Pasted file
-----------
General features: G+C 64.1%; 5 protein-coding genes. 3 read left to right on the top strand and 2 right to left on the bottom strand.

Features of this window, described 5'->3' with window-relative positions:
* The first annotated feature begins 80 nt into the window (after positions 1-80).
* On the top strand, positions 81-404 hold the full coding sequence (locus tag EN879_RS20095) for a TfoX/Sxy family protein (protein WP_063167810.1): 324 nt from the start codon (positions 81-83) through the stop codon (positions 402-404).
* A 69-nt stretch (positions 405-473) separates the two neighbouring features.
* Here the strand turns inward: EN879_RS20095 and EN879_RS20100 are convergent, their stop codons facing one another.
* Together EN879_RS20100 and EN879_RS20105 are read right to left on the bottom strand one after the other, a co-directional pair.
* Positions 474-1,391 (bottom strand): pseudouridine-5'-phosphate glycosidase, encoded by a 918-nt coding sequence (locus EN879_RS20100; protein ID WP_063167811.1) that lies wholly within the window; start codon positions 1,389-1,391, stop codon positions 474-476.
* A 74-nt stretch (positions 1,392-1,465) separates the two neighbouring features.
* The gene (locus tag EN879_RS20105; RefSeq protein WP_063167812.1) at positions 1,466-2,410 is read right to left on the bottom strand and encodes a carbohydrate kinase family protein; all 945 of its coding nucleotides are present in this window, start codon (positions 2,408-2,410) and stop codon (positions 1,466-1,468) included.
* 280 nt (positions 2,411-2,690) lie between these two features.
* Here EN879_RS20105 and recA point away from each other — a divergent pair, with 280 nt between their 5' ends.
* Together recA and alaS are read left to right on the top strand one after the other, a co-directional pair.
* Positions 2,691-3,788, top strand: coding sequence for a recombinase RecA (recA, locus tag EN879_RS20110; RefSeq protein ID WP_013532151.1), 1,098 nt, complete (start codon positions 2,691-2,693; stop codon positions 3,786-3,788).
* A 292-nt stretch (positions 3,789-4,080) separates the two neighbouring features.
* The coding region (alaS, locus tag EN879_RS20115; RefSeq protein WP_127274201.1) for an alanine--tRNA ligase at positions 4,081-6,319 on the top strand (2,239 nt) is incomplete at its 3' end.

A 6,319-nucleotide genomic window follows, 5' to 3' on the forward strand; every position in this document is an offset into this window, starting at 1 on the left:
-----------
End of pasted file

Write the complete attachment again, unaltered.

General features: G+C 64.1%; 5 protein-coding genes. 3 read left to right on the top strand and 2 right to left on the bottom strand.

Features of this window, described 5'->3' with window-relative positions:
* The first annotated feature begins 80 nt into the window (after positions 1-80).
* On the top strand, positions 81-404 hold the full coding sequence (locus tag EN879_RS20095) for a TfoX/Sxy family protein (protein WP_063167810.1): 324 nt from the start codon (positions 81-83) through the stop codon (positions 402-404).
* A 69-nt stretch (positions 405-473) separates the two neighbouring features.
* Here the strand turns inward: EN879_RS20095 and EN879_RS20100 are convergent, their stop codons facing one another.
* Together EN879_RS20100 and EN879_RS20105 are read right to left on the bottom strand one after the other, a co-directional pair.
* Positions 474-1,391 (bottom strand): pseudouridine-5'-phosphate glycosidase, encoded by a 918-nt coding sequence (locus EN879_RS20100; protein ID WP_063167811.1) that lies wholly within the window; start codon positions 1,389-1,391, stop codon positions 474-476.
* A 74-nt stretch (positions 1,392-1,465) separates the two neighbouring features.
* The gene (locus tag EN879_RS20105; RefSeq protein WP_063167812.1) at positions 1,466-2,410 is read right to left on the bottom strand and encodes a carbohydrate kinase family protein; all 945 of its coding nucleotides are present in this window, start codon (positions 2,408-2,410) and stop codon (positions 1,466-1,468) included.
* 280 nt (positions 2,411-2,690) lie between these two features.
* Here EN879_RS20105 and recA point away from each other — a divergent pair, with 280 nt between their 5' ends.
* Together recA and alaS are read left to right on the top strand one after the other, a co-directional pair.
* Positions 2,691-3,788, top strand: coding sequence for a recombinase RecA (recA, locus tag EN879_RS20110; RefSeq protein ID WP_013532151.1), 1,098 nt, complete (start codon positions 2,691-2,693; stop codon positions 3,786-3,788).
* A 292-nt stretch (positions 3,789-4,080) separates the two neighbouring features.
* The coding region (alaS, locus tag EN879_RS20115; RefSeq protein WP_127274201.1) for an alanine--tRNA ligase at positions 4,081-6,319 on the top strand (2,239 nt) is incomplete at its 3' end.

A 6,319-nucleotide genomic window follows, 5' to 3' on the forward strand; every position in this document is an offset into this window, starting at 1 on the left: